Baillif 02-28-2014 09:55 AM

Yeah probably a good way to go

ksotto333 02-28-2014 10:16 AM

Quote:

Originally Posted by Twyla (Post 5108946)
I would be asking questions of what happened while he was staying with the friend. Then compare it to what was occurring at the time he growled at you.

This would seem to be the logical place to go. Maybe the friend used other than positive and your dog is confused, and not sure how to act now.

Sp00ks 02-28-2014 10:42 AM

My first thought when reading the title was that he is sick and you should see the vet. If he never growled prior to your trip, I would agree to question the caretaker.

I'm not insinuating the caretaker did anything wrong but maybe something happened.

We had a husky that acted this way, no growling but acted like she had been abused. She was a sensitive dog and we trained appropriately. Never laid a hand on the dog but you sure couldn't tell it by looking at her when she got nervous.

Sunflowers 02-28-2014 11:33 AM

179 Attachment(s)
When things go wrong, look to the last thing that changed.
That caretaker will probably never confess what he did, but I would look to him for the answer.

Traveler's Mom 03-03-2014 12:57 PM

Quote:

Originally Posted by nikon22shooter (Post 5108858)
I would try growling back :)

ONLY KIDDING.

Even though he gets tons of exercise, he has NO job. They need a job. Maybe work on some tracking, since you live in the country now. You have plenty of land, start working him.

As for the growling. I'm not the best one to answer this, I've never had one of my dogs growl at me. From the sounds of it, you know exactly whats going on. He's afraid your going to punish him. Maybe coax him out of this state of mind. "Its okay boy, come here." Show a open palm up hand. (Be careful not to approach him, let him come to you).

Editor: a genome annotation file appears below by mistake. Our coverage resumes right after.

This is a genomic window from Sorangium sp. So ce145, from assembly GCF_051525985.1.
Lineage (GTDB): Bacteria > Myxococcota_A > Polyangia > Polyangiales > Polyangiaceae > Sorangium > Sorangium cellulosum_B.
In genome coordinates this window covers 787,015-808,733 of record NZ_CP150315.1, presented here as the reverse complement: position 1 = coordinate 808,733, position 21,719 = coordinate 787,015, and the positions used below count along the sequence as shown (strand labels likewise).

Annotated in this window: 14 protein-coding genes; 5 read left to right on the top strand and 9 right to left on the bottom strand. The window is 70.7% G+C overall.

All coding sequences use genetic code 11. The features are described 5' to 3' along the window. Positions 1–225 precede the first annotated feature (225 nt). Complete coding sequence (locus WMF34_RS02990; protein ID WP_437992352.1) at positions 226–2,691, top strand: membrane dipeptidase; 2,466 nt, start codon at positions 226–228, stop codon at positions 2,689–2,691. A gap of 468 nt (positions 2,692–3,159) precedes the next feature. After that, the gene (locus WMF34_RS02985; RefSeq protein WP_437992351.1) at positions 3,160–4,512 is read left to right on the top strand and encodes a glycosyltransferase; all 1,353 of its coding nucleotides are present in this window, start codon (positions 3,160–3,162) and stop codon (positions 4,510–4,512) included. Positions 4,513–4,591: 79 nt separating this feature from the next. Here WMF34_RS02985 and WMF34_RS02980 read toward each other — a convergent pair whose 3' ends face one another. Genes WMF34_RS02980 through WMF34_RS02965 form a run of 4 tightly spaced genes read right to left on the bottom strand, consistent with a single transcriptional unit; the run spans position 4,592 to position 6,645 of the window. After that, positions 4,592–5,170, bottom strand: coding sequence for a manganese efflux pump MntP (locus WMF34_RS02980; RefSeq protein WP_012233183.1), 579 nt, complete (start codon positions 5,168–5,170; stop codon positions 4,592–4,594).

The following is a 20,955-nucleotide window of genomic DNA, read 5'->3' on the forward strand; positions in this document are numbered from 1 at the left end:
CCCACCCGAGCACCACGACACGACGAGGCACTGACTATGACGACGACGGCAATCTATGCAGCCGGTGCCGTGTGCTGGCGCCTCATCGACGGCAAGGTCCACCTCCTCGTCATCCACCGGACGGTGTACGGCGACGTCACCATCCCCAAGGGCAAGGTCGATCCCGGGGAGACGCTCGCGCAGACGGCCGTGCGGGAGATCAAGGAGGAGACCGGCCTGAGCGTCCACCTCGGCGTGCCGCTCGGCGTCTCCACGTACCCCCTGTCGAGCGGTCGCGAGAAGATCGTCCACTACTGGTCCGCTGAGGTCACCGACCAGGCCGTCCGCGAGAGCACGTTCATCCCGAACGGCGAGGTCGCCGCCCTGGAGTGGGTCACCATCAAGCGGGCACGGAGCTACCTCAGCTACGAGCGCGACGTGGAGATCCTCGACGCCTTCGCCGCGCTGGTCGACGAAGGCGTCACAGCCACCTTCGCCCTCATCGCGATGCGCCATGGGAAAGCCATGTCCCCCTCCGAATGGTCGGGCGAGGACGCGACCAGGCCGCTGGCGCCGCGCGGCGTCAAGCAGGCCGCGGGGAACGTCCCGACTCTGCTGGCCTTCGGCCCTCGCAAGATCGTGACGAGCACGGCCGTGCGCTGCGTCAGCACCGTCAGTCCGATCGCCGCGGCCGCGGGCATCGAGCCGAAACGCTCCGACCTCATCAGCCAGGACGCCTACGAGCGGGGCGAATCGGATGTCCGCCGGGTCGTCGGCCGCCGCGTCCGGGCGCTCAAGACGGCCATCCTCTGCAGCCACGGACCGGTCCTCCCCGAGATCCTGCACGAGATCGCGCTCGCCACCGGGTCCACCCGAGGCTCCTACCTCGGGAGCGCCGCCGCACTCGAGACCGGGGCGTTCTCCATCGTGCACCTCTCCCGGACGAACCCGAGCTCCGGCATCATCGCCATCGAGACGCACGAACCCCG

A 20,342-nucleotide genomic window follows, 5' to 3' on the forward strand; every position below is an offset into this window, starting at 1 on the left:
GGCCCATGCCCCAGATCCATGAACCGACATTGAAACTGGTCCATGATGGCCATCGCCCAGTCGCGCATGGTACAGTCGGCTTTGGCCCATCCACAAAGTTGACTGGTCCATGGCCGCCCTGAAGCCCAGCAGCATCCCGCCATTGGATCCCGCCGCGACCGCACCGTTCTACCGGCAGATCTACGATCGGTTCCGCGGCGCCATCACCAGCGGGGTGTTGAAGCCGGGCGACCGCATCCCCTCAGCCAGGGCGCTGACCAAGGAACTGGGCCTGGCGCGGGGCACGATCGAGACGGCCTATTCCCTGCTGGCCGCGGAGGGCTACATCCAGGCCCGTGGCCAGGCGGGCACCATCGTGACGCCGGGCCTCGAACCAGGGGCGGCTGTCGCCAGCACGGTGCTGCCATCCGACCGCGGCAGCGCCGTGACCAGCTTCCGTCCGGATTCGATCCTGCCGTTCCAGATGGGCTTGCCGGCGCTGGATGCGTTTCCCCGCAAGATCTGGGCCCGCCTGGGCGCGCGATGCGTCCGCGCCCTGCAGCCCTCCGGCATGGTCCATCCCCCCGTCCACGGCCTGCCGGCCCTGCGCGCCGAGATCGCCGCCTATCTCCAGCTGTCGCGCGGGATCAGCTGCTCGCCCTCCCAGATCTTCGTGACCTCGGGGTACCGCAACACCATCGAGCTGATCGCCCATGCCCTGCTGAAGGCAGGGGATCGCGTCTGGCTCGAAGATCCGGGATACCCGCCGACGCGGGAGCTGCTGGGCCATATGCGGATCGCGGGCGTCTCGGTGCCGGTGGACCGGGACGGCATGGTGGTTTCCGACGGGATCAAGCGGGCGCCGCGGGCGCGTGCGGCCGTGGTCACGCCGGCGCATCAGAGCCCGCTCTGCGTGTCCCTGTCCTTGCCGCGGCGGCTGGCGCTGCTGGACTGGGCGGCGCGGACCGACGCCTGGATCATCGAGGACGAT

I'm a huge fan of exercise. If my dogs don't pass out by the end of the night, I didn't give them enough exercise, whether its mentally or physically.


This! I had exactly the same problem. Mine always came to work with me but for 2 weeks, I wasn't able to bring him.
When I came home from work, he would be looking out the window for me and greet me at the door then BAM! a total abrupt instantaneous personality change. He would growl and run away and hide from me. It would take a half hour to an hour before he'd come up to me.

I took him to my vet who basically said the same thing as Nikon.....he has no job. His job was to go to work with you. Of course, I thought the vet was nuts. I mean, the dog sleeps under my desk, hardly what I'd call a job.

Long story short. That was exactly the problem. Now I know that if I don't bring him to work, I get the low growl and cold shoulder when I get home. I just ignore him and eventually he comes around.

You're might take a little longer. Don't force the issue. I tried that and that just made it worse but I did employ NILIF for food and outside. Yours will come around eventually.